It saw modest attendance at its Wednesday night information meeting, but the Elmira Kiwanis Club hopes the half dozen students who came will be the rock on which an Elmira Key Club could be built.
“I hoped there would be more. Maybe there will be more. The good news is, you’ve got very good odds of winning a Subway voucher,” said James Schwindt, division lieutenant governor of Elmira Kiwanis before the meeting.
Key Club International is a student-led subdivision of Kiwanis International, intended to bring leadership experience to high school students through charitable endeavors. Founded in 1925, it is the oldest service club for high school-aged students in North America.
Wednesday’s meeting marked the first formal attempt to start momentum for a club in Elmira. Grade 10 student Lars Chen and Grade 11 student Annu Puri, from Cameron Heights Collegiate Institute’s Key Club in Kitchener, made their pitch for the student club at the Woolwich Community Centre, which would provide a venue for the proposed club.
“It’s a student-led organization,” said Chen. “That means, we create our own projects, and we run them. Anyone in our Key Club can make their own project if they have an idea for their own project.”
“You make a lot of new friends,” said Puri. “The thing is, Key Club gives you that opportunity to network with so many different people, and build your own skills. You grow as a person, and keep growing.”
“It looks great on a job application – if you’re applying for universities, it’s great,” Puri added.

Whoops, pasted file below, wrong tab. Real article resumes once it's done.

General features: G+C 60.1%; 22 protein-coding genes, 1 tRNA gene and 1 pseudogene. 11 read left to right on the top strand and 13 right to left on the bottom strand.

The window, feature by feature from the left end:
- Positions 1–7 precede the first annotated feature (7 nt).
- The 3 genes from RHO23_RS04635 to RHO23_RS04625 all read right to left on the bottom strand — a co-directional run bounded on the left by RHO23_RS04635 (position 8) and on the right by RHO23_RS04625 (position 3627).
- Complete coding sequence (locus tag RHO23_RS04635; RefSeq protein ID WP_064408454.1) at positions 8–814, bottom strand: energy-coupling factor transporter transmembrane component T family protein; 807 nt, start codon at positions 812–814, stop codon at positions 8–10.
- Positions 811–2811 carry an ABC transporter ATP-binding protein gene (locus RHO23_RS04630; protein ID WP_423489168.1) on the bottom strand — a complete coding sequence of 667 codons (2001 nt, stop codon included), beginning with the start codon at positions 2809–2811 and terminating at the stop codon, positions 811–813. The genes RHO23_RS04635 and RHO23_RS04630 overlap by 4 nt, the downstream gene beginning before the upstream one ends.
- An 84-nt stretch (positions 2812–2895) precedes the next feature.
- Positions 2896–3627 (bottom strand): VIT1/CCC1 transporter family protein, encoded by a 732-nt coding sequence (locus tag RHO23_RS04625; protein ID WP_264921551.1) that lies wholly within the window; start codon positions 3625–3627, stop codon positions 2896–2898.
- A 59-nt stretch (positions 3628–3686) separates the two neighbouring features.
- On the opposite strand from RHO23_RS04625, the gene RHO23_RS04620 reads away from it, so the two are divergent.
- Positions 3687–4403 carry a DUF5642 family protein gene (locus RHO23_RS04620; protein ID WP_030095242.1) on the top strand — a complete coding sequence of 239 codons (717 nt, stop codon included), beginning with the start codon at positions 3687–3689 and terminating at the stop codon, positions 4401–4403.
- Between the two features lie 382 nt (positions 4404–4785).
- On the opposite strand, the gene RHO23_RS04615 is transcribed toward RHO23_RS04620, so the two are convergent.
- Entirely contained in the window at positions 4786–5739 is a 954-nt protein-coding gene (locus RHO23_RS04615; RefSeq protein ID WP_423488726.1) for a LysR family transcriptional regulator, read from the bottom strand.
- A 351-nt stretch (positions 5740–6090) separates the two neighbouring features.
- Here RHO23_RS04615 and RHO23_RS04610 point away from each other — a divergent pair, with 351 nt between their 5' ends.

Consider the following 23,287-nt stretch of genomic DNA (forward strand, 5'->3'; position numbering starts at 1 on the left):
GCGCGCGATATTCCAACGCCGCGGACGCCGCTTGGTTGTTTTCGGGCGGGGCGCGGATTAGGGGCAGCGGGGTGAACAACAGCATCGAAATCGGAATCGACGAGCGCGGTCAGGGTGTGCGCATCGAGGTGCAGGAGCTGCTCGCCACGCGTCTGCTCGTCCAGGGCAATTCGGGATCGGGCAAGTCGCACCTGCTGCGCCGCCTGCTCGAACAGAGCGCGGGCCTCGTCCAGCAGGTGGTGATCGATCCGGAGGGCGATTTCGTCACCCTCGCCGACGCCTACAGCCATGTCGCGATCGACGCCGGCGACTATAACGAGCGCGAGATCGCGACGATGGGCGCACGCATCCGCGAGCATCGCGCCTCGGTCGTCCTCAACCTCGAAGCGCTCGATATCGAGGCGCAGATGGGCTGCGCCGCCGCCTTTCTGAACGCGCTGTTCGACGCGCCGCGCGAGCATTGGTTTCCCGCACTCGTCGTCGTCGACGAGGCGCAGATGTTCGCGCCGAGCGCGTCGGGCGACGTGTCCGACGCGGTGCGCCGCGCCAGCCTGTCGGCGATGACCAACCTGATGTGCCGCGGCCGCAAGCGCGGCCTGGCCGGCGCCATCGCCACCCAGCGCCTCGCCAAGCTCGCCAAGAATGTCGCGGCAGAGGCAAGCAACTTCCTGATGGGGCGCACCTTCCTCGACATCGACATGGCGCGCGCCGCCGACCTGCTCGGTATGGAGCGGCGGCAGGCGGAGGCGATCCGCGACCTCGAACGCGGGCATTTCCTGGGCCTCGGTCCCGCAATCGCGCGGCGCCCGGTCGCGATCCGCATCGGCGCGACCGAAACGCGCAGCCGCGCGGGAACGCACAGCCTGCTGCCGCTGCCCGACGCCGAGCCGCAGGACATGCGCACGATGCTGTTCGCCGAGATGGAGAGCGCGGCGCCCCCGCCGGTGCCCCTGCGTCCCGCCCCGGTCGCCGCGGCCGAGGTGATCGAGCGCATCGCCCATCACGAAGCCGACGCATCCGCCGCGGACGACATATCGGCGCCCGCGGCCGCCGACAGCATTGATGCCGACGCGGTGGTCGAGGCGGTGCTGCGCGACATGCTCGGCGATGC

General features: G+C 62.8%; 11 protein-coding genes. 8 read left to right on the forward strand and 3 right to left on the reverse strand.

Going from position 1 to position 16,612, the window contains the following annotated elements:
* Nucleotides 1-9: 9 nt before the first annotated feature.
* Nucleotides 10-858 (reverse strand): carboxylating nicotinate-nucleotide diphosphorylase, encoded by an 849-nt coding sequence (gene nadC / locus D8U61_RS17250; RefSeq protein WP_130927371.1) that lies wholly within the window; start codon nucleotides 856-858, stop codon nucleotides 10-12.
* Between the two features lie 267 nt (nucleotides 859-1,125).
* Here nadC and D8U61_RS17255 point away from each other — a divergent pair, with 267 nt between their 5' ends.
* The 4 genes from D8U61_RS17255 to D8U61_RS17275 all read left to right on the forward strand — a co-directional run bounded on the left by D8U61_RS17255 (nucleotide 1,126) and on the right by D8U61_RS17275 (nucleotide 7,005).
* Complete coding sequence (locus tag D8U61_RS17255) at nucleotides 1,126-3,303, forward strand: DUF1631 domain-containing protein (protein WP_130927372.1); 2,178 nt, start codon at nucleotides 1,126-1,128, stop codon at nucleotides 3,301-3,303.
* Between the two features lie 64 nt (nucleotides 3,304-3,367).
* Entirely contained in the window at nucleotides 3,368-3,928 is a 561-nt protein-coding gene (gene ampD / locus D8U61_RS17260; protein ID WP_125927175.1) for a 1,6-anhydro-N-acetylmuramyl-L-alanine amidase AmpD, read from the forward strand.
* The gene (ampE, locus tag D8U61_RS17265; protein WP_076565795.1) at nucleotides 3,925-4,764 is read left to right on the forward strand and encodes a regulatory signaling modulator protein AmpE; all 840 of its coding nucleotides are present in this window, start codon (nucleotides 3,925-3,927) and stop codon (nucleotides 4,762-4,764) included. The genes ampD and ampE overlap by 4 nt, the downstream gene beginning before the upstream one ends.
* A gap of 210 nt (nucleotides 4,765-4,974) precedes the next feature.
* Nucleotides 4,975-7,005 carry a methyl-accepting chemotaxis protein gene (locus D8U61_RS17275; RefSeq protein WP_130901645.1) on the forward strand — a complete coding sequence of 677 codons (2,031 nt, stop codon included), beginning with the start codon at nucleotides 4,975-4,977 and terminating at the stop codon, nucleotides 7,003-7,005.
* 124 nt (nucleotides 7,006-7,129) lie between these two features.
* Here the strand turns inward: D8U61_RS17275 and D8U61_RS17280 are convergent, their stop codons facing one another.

The Cameron Heights Club, which was founded three years ago, currently boasts 160 members – the largest enrolment in eastern Canada. So far, momentum has been slower in Elmira.
“Twenty-five is the minimum to charter a club and register,” said Shelley DeCoates, the Key Club advisor from Kiwanis. “You could continue to meet, but you wouldn’t be a recognized Key Club. You wouldn’t be covered by insurance. If you were out doing services, you’d have to do them under the auspices of the Kiwanis Club of Elmira. They have the liability.”
She continued, “The main reason you want to be a club is to gain the coverage of Key Club International.”
Regardless, the Key Club members remained optimistic that word of mouth could spread. “If you tell 10 people, I guarantee you, they’ll tell at least 10 more people, and then once people start generating that interest, they’ll tell even more people. Before you know it, you have 50, 60 people,” said Puri.
“We will have more of these meetings to get people interested,” said DeCoates. “Social media is another way that maybe the Elmira Key Club could reach out.”